People in distress get little relief

Centre to give Rs 6,687 crore to Uttarakhand for building and reconstruction projects. How much of it will reach people?

By Soma Basu
Published: Friday 13 September 2013

imagePradeep Singh DamiÔÇÖs two-storey house in Tawaghat in Pithoragarh District, fell like a pack of cards on June 17 when the raging Kaliganga river ate away a chunk of the hill beneath his house. Dami had savings which helped him rent a small room in Dharchula town for his family of five. From a shop owner, he is now a shop assistant and earns barely enough to feed his family.

In tough times, unlike others, Dami doesn’t curse his fate. He curses the administration. “My house was newly constructed. The officials granted my house a sanction and then I started construction. Now, I come to know that my village was one of the many that were supposed to be shifted as the land is unstable. Why was I given a sanction if the government knew we would be doomed sooner or later,” he says. 

Not many have been as fortunate as Dami. Several villages in Darma valley in Pithoragarh are now ghost towns. Only mules, goats and cows inhabit the villages of Sobla, Dhar, Bongling, Sela, Nangling, Baling, Dugtu, Dantu, Tidang, Bidang and Dawe. 

The arterial road that connected the valley to Dharchula sub division is damaged; even after three months of the tragedy, the roads are still being repaired. Everyday people have to risk their lives, walking over the loose debris that was once somebody’s house. A wrong step and there is always a risk of falling right into the wild river. 

Ajit Singh Rongchu was crossing a gaping crater on the road to Dharchula, balancing two canisters of ghee. He is a resident of Sobla. Having spent 50 years of his life in the village, he is unable to recognize it now. He was airlifted to safety but four of his cows are still there grazing in the open. After the rains subsided, he went back to his village, found his cows, built a small shelter with tarpaulin provided by the government and is living there. 

“I lost everything in the disaster. From where will I pay rent and feed my family? My cows are my only hope,” he says. 

But didn’t chief minister Vijay Bahuguna promise Rs 3,000 as rent to people, displaced in the disaster, for the next one year? “I read in papers that he has. But, we did not get a penny. Some did get a small amount. But they had to bribe the officials to get that. I do not have anything to bribe,” he says. 

Rongchu’s neighbor, Jaman Singh, lives in a camp in Dharchula Government College, with his family of six people. “When the government first got us here in this camp, we were promised pukka houses. Now, we are promised house rent. We did not even get that. Those who get the money, get Rs 2,000 every two months. With so many people looking for houses, the rent has increased. I don’t know where we will go. I am scared that the government may shove us into tin camps,” he says.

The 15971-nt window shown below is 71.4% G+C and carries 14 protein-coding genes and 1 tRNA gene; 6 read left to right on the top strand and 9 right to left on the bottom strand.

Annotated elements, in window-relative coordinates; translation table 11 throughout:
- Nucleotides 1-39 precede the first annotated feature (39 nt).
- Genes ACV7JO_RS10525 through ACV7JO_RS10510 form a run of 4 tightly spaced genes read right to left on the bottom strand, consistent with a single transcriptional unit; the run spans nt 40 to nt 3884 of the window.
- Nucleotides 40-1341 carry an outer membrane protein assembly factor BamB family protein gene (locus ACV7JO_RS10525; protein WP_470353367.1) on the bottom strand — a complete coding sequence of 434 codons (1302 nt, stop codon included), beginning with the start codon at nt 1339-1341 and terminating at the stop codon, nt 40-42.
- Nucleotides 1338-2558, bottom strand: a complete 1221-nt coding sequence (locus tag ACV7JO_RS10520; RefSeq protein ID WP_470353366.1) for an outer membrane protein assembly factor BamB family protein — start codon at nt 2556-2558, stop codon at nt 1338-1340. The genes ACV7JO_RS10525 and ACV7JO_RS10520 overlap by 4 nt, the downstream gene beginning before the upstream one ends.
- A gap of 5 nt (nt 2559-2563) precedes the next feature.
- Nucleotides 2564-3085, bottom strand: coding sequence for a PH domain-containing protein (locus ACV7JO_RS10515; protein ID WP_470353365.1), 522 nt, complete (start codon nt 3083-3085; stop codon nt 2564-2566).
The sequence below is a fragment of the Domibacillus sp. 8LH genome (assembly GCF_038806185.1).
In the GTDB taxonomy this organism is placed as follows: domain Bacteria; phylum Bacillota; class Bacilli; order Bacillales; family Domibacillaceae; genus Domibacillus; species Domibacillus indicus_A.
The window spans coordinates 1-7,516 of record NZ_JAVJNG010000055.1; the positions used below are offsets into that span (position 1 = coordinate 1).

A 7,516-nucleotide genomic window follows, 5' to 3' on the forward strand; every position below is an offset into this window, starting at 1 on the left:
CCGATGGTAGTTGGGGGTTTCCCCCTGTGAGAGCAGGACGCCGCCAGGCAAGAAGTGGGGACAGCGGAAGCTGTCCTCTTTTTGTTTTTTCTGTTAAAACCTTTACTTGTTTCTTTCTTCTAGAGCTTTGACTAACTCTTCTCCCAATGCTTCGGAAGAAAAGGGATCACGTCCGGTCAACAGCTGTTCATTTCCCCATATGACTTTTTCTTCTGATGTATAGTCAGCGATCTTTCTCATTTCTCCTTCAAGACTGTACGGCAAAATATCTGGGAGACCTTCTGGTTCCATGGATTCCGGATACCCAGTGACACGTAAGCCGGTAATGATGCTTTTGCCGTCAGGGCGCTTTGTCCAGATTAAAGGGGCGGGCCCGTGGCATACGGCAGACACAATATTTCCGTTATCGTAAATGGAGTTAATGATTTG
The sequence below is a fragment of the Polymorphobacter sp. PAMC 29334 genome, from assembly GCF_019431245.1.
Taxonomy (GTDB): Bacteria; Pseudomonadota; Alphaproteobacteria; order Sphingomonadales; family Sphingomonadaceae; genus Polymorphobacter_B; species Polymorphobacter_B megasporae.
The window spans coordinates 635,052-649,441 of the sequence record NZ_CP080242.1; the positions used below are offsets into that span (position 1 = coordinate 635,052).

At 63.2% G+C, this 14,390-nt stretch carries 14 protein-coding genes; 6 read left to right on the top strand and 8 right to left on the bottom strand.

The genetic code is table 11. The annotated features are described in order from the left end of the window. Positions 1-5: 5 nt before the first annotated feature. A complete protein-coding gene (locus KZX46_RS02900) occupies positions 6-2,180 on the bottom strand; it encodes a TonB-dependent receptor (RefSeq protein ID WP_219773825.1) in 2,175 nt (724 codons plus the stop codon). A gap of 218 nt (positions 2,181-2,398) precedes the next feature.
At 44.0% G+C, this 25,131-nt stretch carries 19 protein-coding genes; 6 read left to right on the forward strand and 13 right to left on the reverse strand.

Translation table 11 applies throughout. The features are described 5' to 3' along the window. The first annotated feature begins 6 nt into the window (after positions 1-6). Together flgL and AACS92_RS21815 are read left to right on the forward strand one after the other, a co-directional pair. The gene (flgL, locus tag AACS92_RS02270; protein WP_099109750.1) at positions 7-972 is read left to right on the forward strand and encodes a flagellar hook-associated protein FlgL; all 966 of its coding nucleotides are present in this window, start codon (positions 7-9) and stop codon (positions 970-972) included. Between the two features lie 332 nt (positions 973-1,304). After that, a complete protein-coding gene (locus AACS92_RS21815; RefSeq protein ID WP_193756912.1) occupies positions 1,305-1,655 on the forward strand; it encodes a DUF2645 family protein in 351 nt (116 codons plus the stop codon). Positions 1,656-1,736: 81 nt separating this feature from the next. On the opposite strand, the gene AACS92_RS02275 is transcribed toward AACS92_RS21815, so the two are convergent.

With the cry for rebuilding Uttarakhand, the major question that arises is: where is the land? Soon after the disaster, in the heat of the moment, the chief minister announced pukka camps for the displaced. But soon authorities realised that once a family settles on a piece of land they would not vacate it easily and this will lead to a major problem. So the  scheme to distribute money for rent was declared, said an official in the rural development department of the Uttarakhand government on condition of anonymity. 

“Uttarakhand doesn’t even have a resettlement and rehabilitation policy. Whether people are displaced by dams or because of disaster, there is no state policy to rehabilitate them. Every time there is a disaster, the state starts from scratch,” says Ravi Chopra of Dehradun-based advocacy group, People’s Science Institute. 

During the earthquake in 1999, the list of 25,000 affected people went through series of revisions. People went to court, and the categories of compensation had to be revised at least three times. Since elections were round the corner, Chamoli district for some reason got the money while Rudraprayag remained deprived. People were handed out first installment of Rs 10,000 and then nothing happened. The money just stopped coming, says Chopra.


1,150 villages need rehabilitation 

According to official figures, about 600 villages have been affected in the June disaster and these villages will have to be rehabilitated. Till 2010, the state had prepared a list of 243 villages to be rehabilitated and the number of vulnerable villages had risen to 550 in 2013. Till date, only Chatikhal, in Rudraprayag district, has been partially rehabilitated. After the disaster, the number of total villages that need to be rehabilitated stands at 1,150. 

The state that is cribbing about the lack of land for rehabilitating these villages vulnerable to natural calamities has been generous in distributing land to corporate, builders, religious organisations and politicians. The chief minister has squandered away about 100,000 hectares of land in this manner, says Purushottam Sharma, social activist. 

According to Uttarakhand chief secretary Subhash Kumar, Union Inter-Ministerial Group (IMG) agreed to sanction Rs 6,687 crore to the state for its rebuilding and reconstruction projects. The money is a part of a proposal for Rs 13,800 crore sent by Uttarakhand government as financial assistance to the state for rebuilding calamity-hit Uttarakhand districts. The state made the proposal on the basis of estimates of losses suffered by the state. He says the state government will get a loan of Rs 3,000 crore from Asian Development Bank (ADB) and World Bank (WB) as externally-aided project as a part of the Rs 6,687 crore financial assistance. He says 90 per cent of the loan will be repaid by Central government while 10 per cent is to be repaid by state government. Apart from the Rs 3000 crore loan, Rs 1,187 crore will released for the National Disaster Response Force, Rs1,500 crore from Centrally-aided projects and another Rs 1,500 crore as additional Central aid.

“Unpredictability of rainfall and unique geographical conditions of the state have made the rehabilitation exercise difficult. Hundreds of villages have been swept away. It will be naive to bind the reconstruction and rehabilitation exercise in Uttarakhand within a specific time-frame,” says Disaster Mitigation and Management Centre (DMMC) chief Piyush Rautela.